One brother, the youngest, is not corrupt, takes care of his sick mother and tries with some success to preserve the family unity. But being an honest official is so unusual that his brother, the mayor, will ask a check for him at the psychiatric hospital!
Zhu Ying, the mayor’s wife, the former prostitute who runs a network of brothels, is an interesting character. A woman of power who wants to be a good mother and a good wife for the mayor; twice she saves his career, while he is nonexistent as a husband or a father. She will take revenge on the Kong family who killed her father, but will disapear in the final cataclysm.
The end of this staggering growth will not prevent the start of a deadly pollution. Political power will be eliminated by military leaders “who would like to correct the state of the world”.
The ambition of Yan Lianke is not that of a polemist, his realistic and fantastic approach is literature and he wants us to “feel” this phenomenal transformation.
“Chronicles” are, according to the China Daily, among the five best novels of 2013 in China. The Chinese public had not read “The Four Books”, “The Dream of Ding Village” or “Serve the People” which were totally banned.
Yan Lianke lives and writes in China and insists to try to publish there. Only after twenty refusals he gave up and entrusted “The Four Books” to a Taiwanese publisher. He is censored but he is also a university professor in Beijing. He writes against censorship and specially the self-censorship it imposes to writers but regrets of being neither understood nor supported by the vast majority of his colleagues.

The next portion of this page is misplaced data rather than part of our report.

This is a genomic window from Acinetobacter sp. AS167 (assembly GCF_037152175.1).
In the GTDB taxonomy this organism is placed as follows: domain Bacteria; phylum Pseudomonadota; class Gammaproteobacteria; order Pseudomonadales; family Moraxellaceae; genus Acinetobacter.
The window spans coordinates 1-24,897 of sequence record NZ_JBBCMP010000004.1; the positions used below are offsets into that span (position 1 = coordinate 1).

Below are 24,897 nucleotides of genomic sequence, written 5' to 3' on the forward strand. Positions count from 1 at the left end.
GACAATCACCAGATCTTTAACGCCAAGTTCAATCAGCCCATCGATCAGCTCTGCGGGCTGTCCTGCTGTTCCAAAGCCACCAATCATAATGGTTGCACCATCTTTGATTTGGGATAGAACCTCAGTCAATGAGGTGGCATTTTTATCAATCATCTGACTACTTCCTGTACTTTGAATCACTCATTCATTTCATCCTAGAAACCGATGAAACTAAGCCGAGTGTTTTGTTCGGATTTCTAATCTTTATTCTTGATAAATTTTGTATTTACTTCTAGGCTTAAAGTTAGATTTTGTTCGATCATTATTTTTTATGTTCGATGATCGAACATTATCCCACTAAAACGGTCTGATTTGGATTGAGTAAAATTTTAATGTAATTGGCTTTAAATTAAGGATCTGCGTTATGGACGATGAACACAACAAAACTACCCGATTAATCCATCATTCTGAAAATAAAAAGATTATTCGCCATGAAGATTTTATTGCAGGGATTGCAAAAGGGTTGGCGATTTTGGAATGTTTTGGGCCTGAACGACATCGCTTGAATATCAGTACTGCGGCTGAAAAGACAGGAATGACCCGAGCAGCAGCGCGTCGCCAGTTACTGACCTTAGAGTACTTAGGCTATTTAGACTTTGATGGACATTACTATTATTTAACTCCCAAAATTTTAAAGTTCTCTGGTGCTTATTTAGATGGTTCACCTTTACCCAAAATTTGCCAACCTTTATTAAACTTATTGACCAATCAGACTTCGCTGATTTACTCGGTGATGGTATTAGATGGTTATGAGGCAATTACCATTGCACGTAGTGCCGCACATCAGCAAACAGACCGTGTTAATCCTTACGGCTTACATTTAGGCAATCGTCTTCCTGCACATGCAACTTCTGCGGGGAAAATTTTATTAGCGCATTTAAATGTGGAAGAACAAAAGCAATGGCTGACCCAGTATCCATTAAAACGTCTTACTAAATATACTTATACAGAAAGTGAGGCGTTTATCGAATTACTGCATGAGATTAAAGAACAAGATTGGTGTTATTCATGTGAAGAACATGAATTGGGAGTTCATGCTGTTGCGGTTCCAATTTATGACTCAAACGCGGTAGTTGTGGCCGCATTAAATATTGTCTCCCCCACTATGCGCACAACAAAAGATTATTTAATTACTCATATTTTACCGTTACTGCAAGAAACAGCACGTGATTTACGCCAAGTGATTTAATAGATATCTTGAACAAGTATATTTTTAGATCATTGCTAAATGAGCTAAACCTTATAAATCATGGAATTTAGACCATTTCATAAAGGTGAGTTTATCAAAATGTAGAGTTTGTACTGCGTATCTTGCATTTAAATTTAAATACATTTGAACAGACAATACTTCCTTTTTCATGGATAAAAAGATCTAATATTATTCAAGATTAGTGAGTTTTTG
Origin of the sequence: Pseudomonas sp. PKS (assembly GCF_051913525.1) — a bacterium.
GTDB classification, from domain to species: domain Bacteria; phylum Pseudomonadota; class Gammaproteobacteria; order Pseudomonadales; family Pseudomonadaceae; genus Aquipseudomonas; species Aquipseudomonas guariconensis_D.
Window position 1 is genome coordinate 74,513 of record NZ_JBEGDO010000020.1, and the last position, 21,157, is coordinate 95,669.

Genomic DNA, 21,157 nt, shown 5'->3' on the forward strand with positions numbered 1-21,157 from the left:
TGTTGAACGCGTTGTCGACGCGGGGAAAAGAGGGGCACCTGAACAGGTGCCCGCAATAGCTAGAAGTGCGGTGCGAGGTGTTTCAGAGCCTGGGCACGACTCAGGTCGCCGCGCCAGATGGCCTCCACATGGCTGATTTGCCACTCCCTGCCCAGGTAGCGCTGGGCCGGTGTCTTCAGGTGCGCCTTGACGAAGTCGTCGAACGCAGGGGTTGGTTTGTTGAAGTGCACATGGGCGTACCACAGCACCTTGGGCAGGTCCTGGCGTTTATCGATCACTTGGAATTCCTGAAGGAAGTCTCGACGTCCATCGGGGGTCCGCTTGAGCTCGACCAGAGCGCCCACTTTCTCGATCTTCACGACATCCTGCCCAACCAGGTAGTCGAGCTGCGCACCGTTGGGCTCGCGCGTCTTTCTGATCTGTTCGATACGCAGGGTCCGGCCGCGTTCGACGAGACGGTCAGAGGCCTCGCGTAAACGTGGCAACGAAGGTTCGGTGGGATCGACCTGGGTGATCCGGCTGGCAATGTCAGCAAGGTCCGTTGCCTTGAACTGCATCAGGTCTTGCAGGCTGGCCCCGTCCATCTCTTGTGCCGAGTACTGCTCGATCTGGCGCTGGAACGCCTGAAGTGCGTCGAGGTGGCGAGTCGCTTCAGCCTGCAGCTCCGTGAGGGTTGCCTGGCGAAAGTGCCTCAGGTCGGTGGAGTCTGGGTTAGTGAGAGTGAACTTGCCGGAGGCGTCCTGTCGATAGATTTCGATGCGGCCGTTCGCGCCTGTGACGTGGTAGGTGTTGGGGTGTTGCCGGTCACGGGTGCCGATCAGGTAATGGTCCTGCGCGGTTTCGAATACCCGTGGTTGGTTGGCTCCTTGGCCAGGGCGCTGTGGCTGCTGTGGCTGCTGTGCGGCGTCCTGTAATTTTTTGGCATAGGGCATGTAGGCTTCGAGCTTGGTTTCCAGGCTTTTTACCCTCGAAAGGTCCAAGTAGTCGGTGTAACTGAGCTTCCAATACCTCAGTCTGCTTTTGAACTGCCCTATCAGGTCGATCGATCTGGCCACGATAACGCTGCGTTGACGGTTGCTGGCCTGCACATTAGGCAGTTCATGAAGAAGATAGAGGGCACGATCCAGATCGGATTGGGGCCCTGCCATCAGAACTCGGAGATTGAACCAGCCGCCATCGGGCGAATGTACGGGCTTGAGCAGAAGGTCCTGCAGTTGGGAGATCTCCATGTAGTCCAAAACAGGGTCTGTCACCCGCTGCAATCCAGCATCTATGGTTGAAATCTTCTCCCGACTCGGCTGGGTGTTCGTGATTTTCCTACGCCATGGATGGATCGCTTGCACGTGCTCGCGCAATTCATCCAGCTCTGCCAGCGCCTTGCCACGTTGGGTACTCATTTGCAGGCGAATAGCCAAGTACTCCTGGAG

He has published more than twenty novels and collections of short stories and after several literary prizes in China, he has just obtained the Franz-Kafka prize in Prague which honors writers for their work, irrespective of their nationality. In good company with other award winners such as Philip Roth, Amos Oz or Haruki Murakami, or even writers such as Elfriede Jelinek and Harold Pinter who obtained later the Nobel prize.
“A dignified but depressed writer”
Translations into French allow us to appreciate the different styles of Yan Lianke who, like Mo Yan, tries something new with each novel. But a collection of his short stories would be welcome. “The Forgotten Arm”, text translated into French for Le Monde Diplomatique, makes us wish to read more short stories.
It is the same for his articles in the New York Times. Some are excellent, one is translated by Courrier International, “I am a writer dignified but depressed”. But above all we must read a paper on the amnesia organized in China by the authorities:
“I believe a truly great people are people who have the courage to remember their own past, and a truly great nation is a nation that has the courage to record it’s own history. “
We would be happy to have papers of this quality under his signature in the French press.
“Les Chroniques de Zhalie”
By Yan Lianke, translated into French by Sylvie Gentil. Philippe Picquier Editions. September 2015, 528 pages, € 23.